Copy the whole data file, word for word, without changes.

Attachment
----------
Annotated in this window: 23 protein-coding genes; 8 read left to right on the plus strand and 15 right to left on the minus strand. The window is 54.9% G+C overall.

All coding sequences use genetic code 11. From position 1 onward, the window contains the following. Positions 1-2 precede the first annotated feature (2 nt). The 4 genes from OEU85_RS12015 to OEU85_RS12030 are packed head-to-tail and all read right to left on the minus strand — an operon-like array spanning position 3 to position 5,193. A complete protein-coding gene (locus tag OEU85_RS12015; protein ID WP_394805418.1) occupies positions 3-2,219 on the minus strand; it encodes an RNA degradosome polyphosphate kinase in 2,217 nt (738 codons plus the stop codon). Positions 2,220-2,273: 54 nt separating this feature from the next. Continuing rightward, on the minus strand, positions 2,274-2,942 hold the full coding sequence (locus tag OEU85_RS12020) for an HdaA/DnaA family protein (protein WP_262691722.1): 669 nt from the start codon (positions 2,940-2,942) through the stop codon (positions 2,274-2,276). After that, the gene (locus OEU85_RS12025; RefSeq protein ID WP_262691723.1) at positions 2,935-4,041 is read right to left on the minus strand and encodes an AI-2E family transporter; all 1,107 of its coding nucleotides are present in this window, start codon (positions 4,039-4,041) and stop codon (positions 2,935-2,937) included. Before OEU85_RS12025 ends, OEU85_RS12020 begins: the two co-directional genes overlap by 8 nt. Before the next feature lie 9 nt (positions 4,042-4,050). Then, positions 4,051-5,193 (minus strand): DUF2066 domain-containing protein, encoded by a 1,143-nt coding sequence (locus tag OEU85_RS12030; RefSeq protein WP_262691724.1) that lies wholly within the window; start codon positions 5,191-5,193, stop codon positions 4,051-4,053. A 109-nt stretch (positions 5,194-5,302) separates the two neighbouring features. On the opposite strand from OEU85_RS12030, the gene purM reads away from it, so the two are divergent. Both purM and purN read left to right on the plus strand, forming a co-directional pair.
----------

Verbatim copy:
Annotated in this window: 23 protein-coding genes; 8 read left to right on the plus strand and 15 right to left on the minus strand. The window is 54.9% G+C overall.

All coding sequences use genetic code 11. From position 1 onward, the window contains the following. Positions 1-2 precede the first annotated feature (2 nt). The 4 genes from OEU85_RS12015 to OEU85_RS12030 are packed head-to-tail and all read right to left on the minus strand — an operon-like array spanning position 3 to position 5,193. A complete protein-coding gene (locus tag OEU85_RS12015; protein ID WP_394805418.1) occupies positions 3-2,219 on the minus strand; it encodes an RNA degradosome polyphosphate kinase in 2,217 nt (738 codons plus the stop codon). Positions 2,220-2,273: 54 nt separating this feature from the next. Continuing rightward, on the minus strand, positions 2,274-2,942 hold the full coding sequence (locus tag OEU85_RS12020) for an HdaA/DnaA family protein (protein WP_262691722.1): 669 nt from the start codon (positions 2,940-2,942) through the stop codon (positions 2,274-2,276). After that, the gene (locus OEU85_RS12025; RefSeq protein ID WP_262691723.1) at positions 2,935-4,041 is read right to left on the minus strand and encodes an AI-2E family transporter; all 1,107 of its coding nucleotides are present in this window, start codon (positions 4,039-4,041) and stop codon (positions 2,935-2,937) included. Before OEU85_RS12025 ends, OEU85_RS12020 begins: the two co-directional genes overlap by 8 nt. Before the next feature lie 9 nt (positions 4,042-4,050). Then, positions 4,051-5,193 (minus strand): DUF2066 domain-containing protein, encoded by a 1,143-nt coding sequence (locus tag OEU85_RS12030; RefSeq protein WP_262691724.1) that lies wholly within the window; start codon positions 5,191-5,193, stop codon positions 4,051-4,053. A 109-nt stretch (positions 5,194-5,302) separates the two neighbouring features. On the opposite strand from OEU85_RS12030, the gene purM reads away from it, so the two are divergent. Both purM and purN read left to right on the plus strand, forming a co-directional pair.